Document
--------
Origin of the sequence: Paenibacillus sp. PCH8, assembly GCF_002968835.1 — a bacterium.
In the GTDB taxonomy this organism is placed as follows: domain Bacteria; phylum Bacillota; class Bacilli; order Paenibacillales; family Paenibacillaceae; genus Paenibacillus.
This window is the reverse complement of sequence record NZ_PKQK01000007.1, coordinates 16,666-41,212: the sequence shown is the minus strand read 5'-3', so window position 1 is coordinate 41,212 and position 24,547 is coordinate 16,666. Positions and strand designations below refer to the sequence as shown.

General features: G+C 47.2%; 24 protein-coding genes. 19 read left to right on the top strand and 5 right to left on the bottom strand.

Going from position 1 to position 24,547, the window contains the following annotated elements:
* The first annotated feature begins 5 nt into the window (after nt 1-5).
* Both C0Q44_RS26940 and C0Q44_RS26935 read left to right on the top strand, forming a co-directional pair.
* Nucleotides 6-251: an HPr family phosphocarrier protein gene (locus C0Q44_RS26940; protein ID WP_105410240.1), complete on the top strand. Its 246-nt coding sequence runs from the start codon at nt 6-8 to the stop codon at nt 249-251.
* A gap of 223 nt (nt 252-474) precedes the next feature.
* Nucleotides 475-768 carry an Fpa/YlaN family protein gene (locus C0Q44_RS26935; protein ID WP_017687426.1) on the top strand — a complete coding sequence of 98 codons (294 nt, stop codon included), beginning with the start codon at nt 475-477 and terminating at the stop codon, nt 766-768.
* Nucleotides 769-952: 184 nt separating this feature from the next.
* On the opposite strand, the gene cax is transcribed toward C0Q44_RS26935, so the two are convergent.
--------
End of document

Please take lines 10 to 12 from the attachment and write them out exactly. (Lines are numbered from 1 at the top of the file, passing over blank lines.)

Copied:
* Nucleotides 475-768 carry an Fpa/YlaN family protein gene (locus C0Q44_RS26935; protein ID WP_017687426.1) on the top strand — a complete coding sequence of 98 codons (294 nt, stop codon included), beginning with the start codon at nt 475-477 and terminating at the stop codon, nt 766-768.
* Nucleotides 769-952: 184 nt separating this feature from the next.
* On the opposite strand, the gene cax is transcribed toward C0Q44_RS26935, so the two are convergent.